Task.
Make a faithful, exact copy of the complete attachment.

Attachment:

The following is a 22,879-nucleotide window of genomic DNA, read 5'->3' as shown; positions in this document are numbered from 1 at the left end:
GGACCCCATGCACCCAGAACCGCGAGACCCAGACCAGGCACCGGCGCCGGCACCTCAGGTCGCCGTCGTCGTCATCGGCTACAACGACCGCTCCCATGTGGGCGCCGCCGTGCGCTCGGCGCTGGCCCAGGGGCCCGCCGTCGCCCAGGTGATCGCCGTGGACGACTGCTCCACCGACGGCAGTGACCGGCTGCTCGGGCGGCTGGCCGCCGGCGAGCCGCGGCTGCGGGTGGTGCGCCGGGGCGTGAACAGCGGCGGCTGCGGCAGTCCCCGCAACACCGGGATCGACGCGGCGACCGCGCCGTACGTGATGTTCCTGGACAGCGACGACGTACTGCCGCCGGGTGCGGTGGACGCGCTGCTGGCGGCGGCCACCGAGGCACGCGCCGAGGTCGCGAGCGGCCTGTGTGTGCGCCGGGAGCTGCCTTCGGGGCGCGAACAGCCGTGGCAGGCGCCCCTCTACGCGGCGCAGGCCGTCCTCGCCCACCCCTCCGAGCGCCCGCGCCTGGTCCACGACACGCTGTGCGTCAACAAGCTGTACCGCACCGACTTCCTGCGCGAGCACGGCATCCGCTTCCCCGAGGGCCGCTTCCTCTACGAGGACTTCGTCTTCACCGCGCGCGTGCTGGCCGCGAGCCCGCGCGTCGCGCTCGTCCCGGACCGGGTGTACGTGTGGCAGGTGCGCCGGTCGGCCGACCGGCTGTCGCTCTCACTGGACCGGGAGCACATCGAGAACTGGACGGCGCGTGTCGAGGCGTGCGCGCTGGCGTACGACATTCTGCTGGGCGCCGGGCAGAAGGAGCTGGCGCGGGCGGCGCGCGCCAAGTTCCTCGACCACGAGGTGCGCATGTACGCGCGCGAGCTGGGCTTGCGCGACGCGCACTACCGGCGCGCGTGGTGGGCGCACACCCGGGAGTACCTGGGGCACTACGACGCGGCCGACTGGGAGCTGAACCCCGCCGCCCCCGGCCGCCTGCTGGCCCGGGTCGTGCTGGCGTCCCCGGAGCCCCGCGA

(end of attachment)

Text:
The following is a 22,879-nucleotide window of genomic DNA, read 5'->3' as shown; positions in this document are numbered from 1 at the left end:
GGACCCCATGCACCCAGAACCGCGAGACCCAGACCAGGCACCGGCGCCGGCACCTCAGGTCGCCGTCGTCGTCATCGGCTACAACGACCGCTCCCATGTGGGCGCCGCCGTGCGCTCGGCGCTGGCCCAGGGGCCCGCCGTCGCCCAGGTGATCGCCGTGGACGACTGCTCCACCGACGGCAGTGACCGGCTGCTCGGGCGGCTGGCCGCCGGCGAGCCGCGGCTGCGGGTGGTGCGCCGGGGCGTGAACAGCGGCGGCTGCGGCAGTCCCCGCAACACCGGGATCGACGCGGCGACCGCGCCGTACGTGATGTTCCTGGACAGCGACGACGTACTGCCGCCGGGTGCGGTGGACGCGCTGCTGGCGGCGGCCACCGAGGCACGCGCCGAGGTCGCGAGCGGCCTGTGTGTGCGCCGGGAGCTGCCTTCGGGGCGCGAACAGCCGTGGCAGGCGCCCCTCTACGCGGCGCAGGCCGTCCTCGCCCACCCCTCCGAGCGCCCGCGCCTGGTCCACGACACGCTGTGCGTCAACAAGCTGTACCGCACCGACTTCCTGCGCGAGCACGGCATCCGCTTCCCCGAGGGCCGCTTCCTCTACGAGGACTTCGTCTTCACCGCGCGCGTGCTGGCCGCGAGCCCGCGCGTCGCGCTCGTCCCGGACCGGGTGTACGTGTGGCAGGTGCGCCGGTCGGCCGACCGGCTGTCGCTCTCACTGGACCGGGAGCACATCGAGAACTGGACGGCGCGTGTCGAGGCGTGCGCGCTGGCGTACGACATTCTGCTGGGCGCCGGGCAGAAGGAGCTGGCGCGGGCGGCGCGCGCCAAGTTCCTCGACCACGAGGTGCGCATGTACGCGCGCGAGCTGGGCTTGCGCGACGCGCACTACCGGCGCGCGTGGTGGGCGCACACCCGGGAGTACCTGGGGCACTACGACGCGGCCGACTGGGAGCTGAACCCCGCCGCCCCCGGCCGCCTGCTGGCCCGGGTCGTGCTGGCGTCCCCGGAGCCCCGCGA